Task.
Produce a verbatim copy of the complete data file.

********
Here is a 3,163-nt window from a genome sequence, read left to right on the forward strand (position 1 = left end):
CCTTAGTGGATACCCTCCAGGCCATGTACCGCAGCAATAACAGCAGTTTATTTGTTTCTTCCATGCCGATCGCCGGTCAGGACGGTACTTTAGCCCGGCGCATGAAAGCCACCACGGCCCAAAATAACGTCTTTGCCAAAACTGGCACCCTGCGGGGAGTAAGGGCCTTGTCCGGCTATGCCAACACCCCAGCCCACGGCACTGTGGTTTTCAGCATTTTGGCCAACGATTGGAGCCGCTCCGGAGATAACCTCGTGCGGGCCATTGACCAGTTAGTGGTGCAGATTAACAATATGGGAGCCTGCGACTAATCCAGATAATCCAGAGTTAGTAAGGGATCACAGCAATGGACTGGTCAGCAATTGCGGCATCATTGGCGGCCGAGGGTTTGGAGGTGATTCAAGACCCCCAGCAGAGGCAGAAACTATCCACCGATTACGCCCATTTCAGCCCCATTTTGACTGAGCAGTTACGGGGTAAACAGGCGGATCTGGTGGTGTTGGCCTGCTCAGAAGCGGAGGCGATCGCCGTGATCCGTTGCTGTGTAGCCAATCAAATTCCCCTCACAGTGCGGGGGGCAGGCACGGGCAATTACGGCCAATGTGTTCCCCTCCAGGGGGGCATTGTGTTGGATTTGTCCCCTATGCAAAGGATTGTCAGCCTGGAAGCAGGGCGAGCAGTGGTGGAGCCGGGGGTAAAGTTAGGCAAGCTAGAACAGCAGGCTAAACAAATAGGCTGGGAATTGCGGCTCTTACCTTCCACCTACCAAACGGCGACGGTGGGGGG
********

Here is a 3,163-nt window from a genome sequence, read left to right on the forward strand (position 1 = left end):
CCTTAGTGGATACCCTCCAGGCCATGTACCGCAGCAATAACAGCAGTTTATTTGTTTCTTCCATGCCGATCGCCGGTCAGGACGGTACTTTAGCCCGGCGCATGAAAGCCACCACGGCCCAAAATAACGTCTTTGCCAAAACTGGCACCCTGCGGGGAGTAAGGGCCTTGTCCGGCTATGCCAACACCCCAGCCCACGGCACTGTGGTTTTCAGCATTTTGGCCAACGATTGGAGCCGCTCCGGAGATAACCTCGTGCGGGCCATTGACCAGTTAGTGGTGCAGATTAACAATATGGGAGCCTGCGACTAATCCAGATAATCCAGAGTTAGTAAGGGATCACAGCAATGGACTGGTCAGCAATTGCGGCATCATTGGCGGCCGAGGGTTTGGAGGTGATTCAAGACCCCCAGCAGAGGCAGAAACTATCCACCGATTACGCCCATTTCAGCCCCATTTTGACTGAGCAGTTACGGGGTAAACAGGCGGATCTGGTGGTGTTGGCCTGCTCAGAAGCGGAGGCGATCGCCGTGATCCGTTGCTGTGTAGCCAATCAAATTCCCCTCACAGTGCGGGGGGCAGGCACGGGCAATTACGGCCAATGTGTTCCCCTCCAGGGGGGCATTGTGTTGGATTTGTCCCCTATGCAAAGGATTGTCAGCCTGGAAGCAGGGCGAGCAGTGGTGGAGCCGGGGGTAAAGTTAGGCAAGCTAGAACAGCAGGCTAAACAAATAGGCTGGGAATTGCGGCTCTTACCTTCCACCTACCAAACGGCGACGGTGGGGGG